Must-read overview: Can steel companies strengthen your portfolio?
(Part 5 of 13)
Why steel investors should keep a close eye on central bank policy
Why monetary policy affects the steel industry
Monetary policy and the resultant interest rates are a key driver for the steel industry. Monetary policy affects the steel industry in several ways:
- Demand for interest rate–sensitive goods: As we’ve seen, most steel globally goes to real estate and automobiles. Both these sectors are interest rate–sensitive, with high-value purchases and funding from financial institutions. An increase in interest rates rises the cost of owning these assets for consumers and reduces their demand. Lower demand from key industries ultimately affects the steel industry.
- Interest burden for steel companies: The steel industry is capital-intensive. So changes in interest rates affect steel companies’ profit margins. As we move forward, we’ll see how this is a key driver for steel companies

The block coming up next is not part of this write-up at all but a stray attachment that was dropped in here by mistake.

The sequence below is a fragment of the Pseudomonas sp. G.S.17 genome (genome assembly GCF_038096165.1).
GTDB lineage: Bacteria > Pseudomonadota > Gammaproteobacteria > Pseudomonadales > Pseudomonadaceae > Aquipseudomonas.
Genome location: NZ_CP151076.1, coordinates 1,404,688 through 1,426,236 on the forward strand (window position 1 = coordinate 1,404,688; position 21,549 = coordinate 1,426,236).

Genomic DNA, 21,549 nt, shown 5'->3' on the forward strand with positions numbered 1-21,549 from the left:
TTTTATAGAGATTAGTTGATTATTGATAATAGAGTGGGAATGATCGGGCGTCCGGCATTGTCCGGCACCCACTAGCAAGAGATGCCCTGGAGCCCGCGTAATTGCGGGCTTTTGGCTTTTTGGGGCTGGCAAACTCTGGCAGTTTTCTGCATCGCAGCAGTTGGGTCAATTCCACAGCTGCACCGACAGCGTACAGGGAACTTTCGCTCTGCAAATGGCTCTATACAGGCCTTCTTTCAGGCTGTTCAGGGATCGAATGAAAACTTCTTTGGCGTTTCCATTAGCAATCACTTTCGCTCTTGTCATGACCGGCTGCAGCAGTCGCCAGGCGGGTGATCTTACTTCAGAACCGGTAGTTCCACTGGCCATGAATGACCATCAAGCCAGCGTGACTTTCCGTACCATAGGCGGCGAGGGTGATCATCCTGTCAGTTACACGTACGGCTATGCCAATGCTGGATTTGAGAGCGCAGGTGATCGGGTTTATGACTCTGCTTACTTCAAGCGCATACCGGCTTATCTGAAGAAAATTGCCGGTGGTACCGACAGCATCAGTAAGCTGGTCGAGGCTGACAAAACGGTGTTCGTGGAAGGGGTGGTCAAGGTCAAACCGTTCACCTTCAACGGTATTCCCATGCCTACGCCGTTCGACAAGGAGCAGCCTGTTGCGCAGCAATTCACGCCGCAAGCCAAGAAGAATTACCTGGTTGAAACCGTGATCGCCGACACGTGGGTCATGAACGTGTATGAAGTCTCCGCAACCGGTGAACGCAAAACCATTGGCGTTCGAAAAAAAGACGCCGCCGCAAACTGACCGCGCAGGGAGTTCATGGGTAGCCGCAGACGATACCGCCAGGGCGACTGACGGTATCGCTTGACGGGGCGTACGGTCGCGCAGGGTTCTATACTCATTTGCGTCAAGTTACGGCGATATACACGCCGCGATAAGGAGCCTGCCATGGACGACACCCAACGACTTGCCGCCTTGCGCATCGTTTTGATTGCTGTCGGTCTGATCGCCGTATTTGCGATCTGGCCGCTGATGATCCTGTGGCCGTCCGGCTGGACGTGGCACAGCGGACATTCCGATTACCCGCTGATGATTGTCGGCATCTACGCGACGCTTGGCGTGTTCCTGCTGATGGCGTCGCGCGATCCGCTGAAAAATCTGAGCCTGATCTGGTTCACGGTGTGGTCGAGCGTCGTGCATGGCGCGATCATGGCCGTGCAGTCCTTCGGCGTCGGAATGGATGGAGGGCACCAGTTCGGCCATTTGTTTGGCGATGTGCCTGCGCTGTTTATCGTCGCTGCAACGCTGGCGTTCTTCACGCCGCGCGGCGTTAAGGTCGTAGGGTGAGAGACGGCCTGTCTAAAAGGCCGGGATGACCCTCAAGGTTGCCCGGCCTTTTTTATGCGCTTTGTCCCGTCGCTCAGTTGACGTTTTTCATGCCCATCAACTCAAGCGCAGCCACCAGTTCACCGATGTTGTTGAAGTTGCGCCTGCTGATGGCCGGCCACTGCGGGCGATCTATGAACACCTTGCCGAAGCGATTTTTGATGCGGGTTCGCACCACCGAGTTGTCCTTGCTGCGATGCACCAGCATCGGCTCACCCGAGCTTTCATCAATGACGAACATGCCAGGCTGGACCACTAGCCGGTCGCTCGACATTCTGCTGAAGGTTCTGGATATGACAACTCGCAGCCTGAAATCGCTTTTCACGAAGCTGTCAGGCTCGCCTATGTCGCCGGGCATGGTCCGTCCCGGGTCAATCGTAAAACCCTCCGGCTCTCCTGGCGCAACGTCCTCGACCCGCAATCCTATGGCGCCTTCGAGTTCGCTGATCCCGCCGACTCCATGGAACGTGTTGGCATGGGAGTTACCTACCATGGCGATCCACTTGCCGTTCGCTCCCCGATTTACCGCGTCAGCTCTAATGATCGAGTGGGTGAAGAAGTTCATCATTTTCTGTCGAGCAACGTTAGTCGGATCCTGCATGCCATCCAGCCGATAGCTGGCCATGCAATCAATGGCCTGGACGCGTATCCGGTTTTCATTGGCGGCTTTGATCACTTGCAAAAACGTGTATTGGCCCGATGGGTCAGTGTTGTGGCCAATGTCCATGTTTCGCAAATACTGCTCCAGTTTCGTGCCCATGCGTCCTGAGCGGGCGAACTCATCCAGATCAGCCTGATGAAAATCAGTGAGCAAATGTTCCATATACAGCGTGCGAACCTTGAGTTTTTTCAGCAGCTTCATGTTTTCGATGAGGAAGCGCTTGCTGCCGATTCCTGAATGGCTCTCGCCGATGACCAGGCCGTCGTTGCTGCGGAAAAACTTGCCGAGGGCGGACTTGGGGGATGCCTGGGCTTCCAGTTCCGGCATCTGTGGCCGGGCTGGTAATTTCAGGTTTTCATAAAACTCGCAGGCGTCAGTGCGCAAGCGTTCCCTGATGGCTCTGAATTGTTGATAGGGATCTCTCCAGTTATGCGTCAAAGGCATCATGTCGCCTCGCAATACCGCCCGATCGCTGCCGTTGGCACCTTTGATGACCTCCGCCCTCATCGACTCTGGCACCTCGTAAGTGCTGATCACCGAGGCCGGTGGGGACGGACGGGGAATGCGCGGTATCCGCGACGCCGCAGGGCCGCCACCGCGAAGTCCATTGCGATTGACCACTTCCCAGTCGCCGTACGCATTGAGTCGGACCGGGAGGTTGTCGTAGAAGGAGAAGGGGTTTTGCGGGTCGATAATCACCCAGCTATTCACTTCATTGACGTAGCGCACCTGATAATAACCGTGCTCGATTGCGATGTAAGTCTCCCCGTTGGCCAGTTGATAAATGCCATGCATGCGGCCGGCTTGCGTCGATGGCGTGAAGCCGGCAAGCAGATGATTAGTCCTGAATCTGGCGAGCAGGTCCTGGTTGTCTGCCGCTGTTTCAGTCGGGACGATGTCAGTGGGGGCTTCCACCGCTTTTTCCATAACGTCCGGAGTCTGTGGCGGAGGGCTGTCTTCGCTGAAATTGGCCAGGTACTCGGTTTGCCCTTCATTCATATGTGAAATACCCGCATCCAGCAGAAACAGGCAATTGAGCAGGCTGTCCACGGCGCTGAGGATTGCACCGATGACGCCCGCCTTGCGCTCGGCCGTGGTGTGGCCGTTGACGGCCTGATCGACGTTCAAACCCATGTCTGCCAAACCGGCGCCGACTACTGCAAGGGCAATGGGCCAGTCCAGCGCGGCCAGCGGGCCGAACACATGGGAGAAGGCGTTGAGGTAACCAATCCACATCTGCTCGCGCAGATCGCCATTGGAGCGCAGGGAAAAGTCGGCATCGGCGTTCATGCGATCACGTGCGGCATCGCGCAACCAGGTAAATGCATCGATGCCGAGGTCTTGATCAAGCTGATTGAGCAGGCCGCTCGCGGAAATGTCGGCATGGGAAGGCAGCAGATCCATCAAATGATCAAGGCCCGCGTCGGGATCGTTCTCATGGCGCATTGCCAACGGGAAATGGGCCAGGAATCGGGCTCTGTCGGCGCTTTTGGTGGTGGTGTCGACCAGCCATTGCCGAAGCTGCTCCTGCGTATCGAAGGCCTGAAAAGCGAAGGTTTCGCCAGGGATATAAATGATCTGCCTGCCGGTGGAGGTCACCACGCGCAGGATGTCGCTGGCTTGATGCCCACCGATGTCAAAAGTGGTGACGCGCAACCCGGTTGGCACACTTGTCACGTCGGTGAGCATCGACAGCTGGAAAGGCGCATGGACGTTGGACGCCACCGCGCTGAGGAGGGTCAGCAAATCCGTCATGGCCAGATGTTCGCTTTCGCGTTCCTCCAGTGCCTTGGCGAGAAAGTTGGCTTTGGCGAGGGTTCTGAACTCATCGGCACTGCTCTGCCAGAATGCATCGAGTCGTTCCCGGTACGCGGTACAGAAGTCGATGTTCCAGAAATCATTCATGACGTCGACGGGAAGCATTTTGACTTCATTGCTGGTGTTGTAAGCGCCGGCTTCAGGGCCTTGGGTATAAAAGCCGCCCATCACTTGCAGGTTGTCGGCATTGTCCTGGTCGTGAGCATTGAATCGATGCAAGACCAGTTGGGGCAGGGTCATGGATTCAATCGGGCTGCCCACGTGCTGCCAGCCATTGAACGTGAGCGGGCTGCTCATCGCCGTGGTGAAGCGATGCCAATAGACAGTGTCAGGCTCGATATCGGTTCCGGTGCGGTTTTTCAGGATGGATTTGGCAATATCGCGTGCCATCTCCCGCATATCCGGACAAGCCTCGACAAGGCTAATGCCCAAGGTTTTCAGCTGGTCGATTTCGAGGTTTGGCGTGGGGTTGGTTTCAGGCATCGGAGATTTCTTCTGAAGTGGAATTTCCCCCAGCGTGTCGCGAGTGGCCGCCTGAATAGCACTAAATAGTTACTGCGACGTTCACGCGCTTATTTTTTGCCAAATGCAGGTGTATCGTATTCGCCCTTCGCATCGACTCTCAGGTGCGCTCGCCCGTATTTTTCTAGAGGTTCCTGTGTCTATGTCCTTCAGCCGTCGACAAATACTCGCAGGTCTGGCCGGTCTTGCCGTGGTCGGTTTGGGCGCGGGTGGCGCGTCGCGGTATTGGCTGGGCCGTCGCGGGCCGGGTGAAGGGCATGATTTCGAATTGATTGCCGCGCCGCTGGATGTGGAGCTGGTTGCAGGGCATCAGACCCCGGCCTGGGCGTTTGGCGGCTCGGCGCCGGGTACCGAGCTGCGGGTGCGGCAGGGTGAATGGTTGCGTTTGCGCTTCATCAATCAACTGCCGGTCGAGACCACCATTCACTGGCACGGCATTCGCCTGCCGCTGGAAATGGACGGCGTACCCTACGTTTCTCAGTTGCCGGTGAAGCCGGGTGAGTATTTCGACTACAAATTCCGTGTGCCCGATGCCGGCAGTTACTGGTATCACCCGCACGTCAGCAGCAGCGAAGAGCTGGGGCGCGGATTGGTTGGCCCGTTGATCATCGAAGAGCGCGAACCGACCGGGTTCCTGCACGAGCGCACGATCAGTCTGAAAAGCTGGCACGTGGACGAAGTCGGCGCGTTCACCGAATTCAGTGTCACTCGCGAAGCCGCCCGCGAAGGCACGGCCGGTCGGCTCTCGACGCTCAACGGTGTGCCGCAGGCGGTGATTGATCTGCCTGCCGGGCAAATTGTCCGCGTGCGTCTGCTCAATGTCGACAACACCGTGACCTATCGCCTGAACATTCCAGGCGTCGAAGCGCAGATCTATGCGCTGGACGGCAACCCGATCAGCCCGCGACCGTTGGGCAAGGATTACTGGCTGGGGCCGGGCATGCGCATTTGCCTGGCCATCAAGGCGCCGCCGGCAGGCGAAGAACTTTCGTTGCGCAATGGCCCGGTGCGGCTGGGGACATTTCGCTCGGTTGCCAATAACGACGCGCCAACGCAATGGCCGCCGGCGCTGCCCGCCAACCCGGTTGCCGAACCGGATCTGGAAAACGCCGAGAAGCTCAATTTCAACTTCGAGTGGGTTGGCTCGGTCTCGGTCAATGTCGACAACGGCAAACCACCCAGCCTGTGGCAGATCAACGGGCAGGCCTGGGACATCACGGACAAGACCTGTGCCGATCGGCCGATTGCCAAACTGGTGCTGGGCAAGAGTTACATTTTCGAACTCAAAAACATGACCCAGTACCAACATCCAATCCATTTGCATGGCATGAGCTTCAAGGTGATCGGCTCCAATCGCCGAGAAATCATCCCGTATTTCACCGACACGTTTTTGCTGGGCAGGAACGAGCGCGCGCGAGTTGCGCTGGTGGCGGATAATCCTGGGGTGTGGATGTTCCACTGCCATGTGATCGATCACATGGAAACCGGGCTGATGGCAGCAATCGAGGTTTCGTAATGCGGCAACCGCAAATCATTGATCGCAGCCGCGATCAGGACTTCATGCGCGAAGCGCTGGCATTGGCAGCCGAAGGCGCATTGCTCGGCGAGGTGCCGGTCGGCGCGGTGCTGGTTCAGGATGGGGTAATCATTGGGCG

- Steel prices: Steel, like all other commodities, trades on commodity exchanges worldwide. The recent stimulus and loose monetary policies have led to speculative trading in commodities. The prices of all commodities, including steel, normally go up as this hot money chases assets in expectation of earning higher returns.
We’re in a low interest rate regimen. Central banks in developed countries are sitting on near-zero interest rates. Even globally, rates are much lower compared to the pre-crisis period. You can see this in the graph above. The current rate environment isn’t sustainable. It should revert to long-term averages. Any reversal in this policy could be a negative for companies and ETFs like Arcelor Mittal ADR (MT), United States Steel Corporation (X), Nucor Corporation (NUE), Reliance Steel & Aluminum (RS), and the SPDR S&P metals and mining index (XME).